Three burning questions about latest Israel-Gaza escalation
If Israel assumed that Islamic Jihad would respond to the death of its people, why does it appear that the conduct on the home front was so slow?
Despite the rockets fired into the Negev yesterday the tension along the border with the Gaza Strip appears to be gradually dying down. In the absence of genuine desire by either Israel or Hamas to continue fighting, even the provocations of Islamic Jihad are not enough, for now, to keep the fire burning. Barring another mass-casualty incident on either side (and mainly in Israel, where government policy is totally dictated by the bottom line - the number of people killed ), the current cycle of violence could be over in a day or two.
Yesterday before dawn Egyptian sources announced the success of Cairo's intelligence services in obtaining a ceasefire between Israel and the Palestinian factions. The rocket barrage fired shortly after 6 A.M. at Ashdod made that a lie almost immediately. But in retrospect, it appeared to be the last gasp of that specific confrontation, a not uncharacteristic attempt by the Islamic Jihad to have the last word. Since this time Iron Dome did its job and intercepted two rockets, and the incident ended without injuries, it was relatively easy for Israel to show restraint.
Yesterday afternoon the Israel Air Force hit a rocket team on its way to a launch, killing a militant from the Democratic Front, but even this did not rekindle the fire. There was occasional rocket fire until the evening, at a much lower pace and intensity than on Saturday.
If a truce is reached, Egypt will gain most of the credit for the achievement. Just as in the Shalit deal, the Egyptian mediation led to the compromise and this time too the two sides are refusing to conduct direct talks. But even though it seems that the Islamic Jihad agreed to Cairo's request to stop the rocket attacks, there is a suspicion that the Jihad, and with it other smaller offshoots in Gaza, have identified the Israeli hesitation in responding and also Hamas' avoidance of strictly enforcing the ban on rocket fire.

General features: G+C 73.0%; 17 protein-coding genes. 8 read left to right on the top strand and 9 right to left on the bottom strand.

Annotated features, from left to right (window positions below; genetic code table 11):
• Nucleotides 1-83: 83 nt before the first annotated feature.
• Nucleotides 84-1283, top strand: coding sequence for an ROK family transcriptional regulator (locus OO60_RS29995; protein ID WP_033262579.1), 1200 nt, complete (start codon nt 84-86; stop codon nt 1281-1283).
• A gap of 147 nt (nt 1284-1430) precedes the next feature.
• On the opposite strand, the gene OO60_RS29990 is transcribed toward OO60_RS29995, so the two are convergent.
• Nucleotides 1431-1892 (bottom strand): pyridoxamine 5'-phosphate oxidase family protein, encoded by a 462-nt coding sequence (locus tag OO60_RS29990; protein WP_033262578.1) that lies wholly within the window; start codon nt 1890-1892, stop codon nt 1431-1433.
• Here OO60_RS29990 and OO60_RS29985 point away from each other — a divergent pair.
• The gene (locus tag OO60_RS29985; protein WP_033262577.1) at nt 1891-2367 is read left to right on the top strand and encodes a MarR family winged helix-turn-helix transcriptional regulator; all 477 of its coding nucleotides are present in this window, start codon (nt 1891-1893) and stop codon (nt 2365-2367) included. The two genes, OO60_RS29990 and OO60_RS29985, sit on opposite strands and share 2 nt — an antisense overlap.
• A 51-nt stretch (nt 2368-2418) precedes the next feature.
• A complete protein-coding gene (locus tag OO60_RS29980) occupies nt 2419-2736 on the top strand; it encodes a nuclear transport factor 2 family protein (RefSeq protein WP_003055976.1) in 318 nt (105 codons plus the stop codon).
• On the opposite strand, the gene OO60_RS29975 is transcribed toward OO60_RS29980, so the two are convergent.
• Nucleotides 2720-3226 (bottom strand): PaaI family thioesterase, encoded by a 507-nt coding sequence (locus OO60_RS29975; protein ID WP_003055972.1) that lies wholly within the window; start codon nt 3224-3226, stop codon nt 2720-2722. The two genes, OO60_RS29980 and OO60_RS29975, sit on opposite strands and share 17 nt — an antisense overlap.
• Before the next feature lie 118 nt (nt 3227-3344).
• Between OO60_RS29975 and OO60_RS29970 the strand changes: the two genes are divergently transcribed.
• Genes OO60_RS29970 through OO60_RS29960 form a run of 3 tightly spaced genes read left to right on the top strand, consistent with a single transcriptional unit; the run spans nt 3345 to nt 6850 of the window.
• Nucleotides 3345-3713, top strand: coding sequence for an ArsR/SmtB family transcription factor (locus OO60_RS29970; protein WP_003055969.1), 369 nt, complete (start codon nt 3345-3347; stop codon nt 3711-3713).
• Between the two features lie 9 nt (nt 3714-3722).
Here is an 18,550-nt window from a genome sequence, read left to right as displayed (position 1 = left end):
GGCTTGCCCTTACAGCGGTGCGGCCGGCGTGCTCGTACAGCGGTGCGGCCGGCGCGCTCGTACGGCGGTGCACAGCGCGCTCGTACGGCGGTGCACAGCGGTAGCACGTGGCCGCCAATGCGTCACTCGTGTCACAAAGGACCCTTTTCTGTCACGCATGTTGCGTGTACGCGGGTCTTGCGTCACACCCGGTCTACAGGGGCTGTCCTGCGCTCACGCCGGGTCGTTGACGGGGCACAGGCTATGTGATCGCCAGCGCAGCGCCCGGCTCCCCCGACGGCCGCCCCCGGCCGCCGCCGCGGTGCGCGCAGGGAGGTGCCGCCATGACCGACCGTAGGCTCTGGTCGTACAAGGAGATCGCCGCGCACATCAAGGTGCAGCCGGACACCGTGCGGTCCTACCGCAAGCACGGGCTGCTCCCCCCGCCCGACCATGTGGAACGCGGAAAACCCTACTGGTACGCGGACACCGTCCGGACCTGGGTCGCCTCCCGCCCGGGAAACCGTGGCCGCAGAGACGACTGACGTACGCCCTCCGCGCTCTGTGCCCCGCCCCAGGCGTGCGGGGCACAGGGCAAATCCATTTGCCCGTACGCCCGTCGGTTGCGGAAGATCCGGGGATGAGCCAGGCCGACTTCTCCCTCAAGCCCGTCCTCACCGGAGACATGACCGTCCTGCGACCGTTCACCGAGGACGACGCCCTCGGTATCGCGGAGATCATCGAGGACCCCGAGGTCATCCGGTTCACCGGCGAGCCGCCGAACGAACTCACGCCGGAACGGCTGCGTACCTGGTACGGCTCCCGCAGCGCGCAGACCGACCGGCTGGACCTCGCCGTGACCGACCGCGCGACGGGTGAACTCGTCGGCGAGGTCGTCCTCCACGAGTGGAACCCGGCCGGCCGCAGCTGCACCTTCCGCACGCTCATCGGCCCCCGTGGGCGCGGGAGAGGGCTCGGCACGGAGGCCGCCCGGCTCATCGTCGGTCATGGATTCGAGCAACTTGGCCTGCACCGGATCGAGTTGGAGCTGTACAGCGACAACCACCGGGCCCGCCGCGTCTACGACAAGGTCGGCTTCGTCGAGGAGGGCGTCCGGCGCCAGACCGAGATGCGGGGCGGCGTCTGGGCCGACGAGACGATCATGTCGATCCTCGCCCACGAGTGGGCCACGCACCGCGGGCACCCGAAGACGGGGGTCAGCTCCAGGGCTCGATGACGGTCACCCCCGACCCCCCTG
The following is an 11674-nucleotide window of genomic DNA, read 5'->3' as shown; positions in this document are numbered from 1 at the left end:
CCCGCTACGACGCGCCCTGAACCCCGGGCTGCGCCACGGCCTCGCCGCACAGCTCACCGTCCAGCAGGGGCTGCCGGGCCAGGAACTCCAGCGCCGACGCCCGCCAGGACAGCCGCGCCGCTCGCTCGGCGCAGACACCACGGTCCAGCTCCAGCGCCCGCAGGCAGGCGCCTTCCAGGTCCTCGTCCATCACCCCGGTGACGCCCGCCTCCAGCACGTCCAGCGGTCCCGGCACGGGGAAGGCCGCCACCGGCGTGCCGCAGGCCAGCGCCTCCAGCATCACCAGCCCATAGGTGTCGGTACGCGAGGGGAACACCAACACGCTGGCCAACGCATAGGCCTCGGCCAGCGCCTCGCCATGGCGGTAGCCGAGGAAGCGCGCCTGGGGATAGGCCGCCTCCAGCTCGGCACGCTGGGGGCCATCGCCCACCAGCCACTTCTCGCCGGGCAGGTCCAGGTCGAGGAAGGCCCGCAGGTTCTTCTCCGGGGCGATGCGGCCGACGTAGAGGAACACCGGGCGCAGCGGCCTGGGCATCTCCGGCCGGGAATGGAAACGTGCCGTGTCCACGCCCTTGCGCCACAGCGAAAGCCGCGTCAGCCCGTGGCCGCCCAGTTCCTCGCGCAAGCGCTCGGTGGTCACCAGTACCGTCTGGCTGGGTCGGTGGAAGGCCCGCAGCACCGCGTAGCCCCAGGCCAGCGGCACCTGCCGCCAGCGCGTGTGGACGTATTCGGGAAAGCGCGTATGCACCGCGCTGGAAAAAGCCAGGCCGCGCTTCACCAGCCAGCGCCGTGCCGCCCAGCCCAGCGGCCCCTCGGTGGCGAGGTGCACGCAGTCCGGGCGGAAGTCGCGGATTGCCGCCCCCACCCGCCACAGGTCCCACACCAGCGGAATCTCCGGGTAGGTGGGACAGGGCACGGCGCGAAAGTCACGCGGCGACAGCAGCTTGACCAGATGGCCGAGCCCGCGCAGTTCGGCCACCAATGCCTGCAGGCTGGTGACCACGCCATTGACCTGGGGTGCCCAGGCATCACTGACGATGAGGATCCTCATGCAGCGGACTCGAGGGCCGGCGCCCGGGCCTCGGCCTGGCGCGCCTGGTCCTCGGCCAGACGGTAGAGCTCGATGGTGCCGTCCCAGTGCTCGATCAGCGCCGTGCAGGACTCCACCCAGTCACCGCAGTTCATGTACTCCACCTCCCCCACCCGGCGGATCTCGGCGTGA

Assuming that this round is nearing its end, there are still three open questions. The first concerns the reason for the outbreak: Who started it? Islamic Jihad, which certainly fired without any reason that can be discerned - except, maybe, for the anniversary of the assassination attributed to Israel of its leader Fathi Shkaki - fired a Katyusha rocket last Wednesday.
The factual dispute concerns the deaths of five Jihad activists in the Israeli air attack on Saturday afternoon.
The pictures published by the IDF spokesman's office show an exceptionally long and heavy rocket which required three people to carry it, instead of the two needed to lift a Katyusha or Grad missile. On the other hand, the intelligence showed a cell connected to the same organization that launched the Katyusha on Wednesday. The Shin Bet security service identified five Jihad members, including a senior one experienced in firing such rockets, handling the rocket and it is doubtful whether the IDF needs to stop and ask them what their plans were.
But a second question arises from this. If Israel assumed that Islamic Jihad would respond to the death of its people, why does it appear that the conduct on the home front was so slow? On Saturday afternoon, Iron Dome anti-missile batteries were not positioned in time in full formation to protect the Negev, and when they were deployed, difficulties were experienced in protecting Ashdod and Ashkelon. There was a considerable difference yesterday, in the successful interception of rockets fired at Ashdod.
The third question, and the most significant one, stems from the constellation of forces between Israel and the Gaza Strip. There is no doubt that Hamas is not currently seeking a military confrontation. Supporters of Israel's Cast Lead Operation at the end of 2008 and beginning of 2009 in Gaza will view this as additional proof of the benefits derived from the operation. On the other hand, Hamas has just chalked up a not inconsiderable victory
One should also not ignore the gradual erosion of deterrence.The Palestinian factions understand this fully, as do Islamic Jihad and the smaller organizations, which do not seem to especially fear starting small cycles of violence. Hamas, which isn't paying any price at all, even though Israel constantly claims it bears full responsibility for everything that happens in the Strip, understands this too.
In the meantime, Israel has bought itself time and quiet, despite the growing security threat posed by the Strip.